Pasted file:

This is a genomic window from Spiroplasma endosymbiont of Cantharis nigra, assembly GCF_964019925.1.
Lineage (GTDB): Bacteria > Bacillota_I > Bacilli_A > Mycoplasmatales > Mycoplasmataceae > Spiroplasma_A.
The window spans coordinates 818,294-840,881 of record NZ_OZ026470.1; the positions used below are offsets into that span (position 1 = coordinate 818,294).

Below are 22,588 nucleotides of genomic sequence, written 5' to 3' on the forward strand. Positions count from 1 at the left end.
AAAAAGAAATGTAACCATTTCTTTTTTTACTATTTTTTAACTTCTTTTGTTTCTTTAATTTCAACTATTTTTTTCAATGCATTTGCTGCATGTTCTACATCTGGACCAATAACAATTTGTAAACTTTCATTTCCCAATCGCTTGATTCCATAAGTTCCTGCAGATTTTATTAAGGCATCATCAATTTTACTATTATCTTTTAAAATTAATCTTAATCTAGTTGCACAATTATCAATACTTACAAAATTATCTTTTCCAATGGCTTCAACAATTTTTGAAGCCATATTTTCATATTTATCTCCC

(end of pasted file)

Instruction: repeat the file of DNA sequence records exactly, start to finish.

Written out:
This is a genomic window from Spiroplasma endosymbiont of Cantharis nigra, assembly GCF_964019925.1.
Lineage (GTDB): Bacteria > Bacillota_I > Bacilli_A > Mycoplasmatales > Mycoplasmataceae > Spiroplasma_A.
The window spans coordinates 818,294-840,881 of record NZ_OZ026470.1; the positions used below are offsets into that span (position 1 = coordinate 818,294).

Below are 22,588 nucleotides of genomic sequence, written 5' to 3' on the forward strand. Positions count from 1 at the left end.
AAAAAGAAATGTAACCATTTCTTTTTTTACTATTTTTTAACTTCTTTTGTTTCTTTAATTTCAACTATTTTTTTCAATGCATTTGCTGCATGTTCTACATCTGGACCAATAACAATTTGTAAACTTTCATTTCCCAATCGCTTGATTCCATAAGTTCCTGCAGATTTTATTAAGGCATCATCAATTTTACTATTATCTTTTAAAATTAATCTTAATCTAGTTGCACAATTATCAATACTTACAAAATTATCTTTTCCAATGGCTTCAACAATTTTTGAAGCCATATTTTCATATTTATCTCCC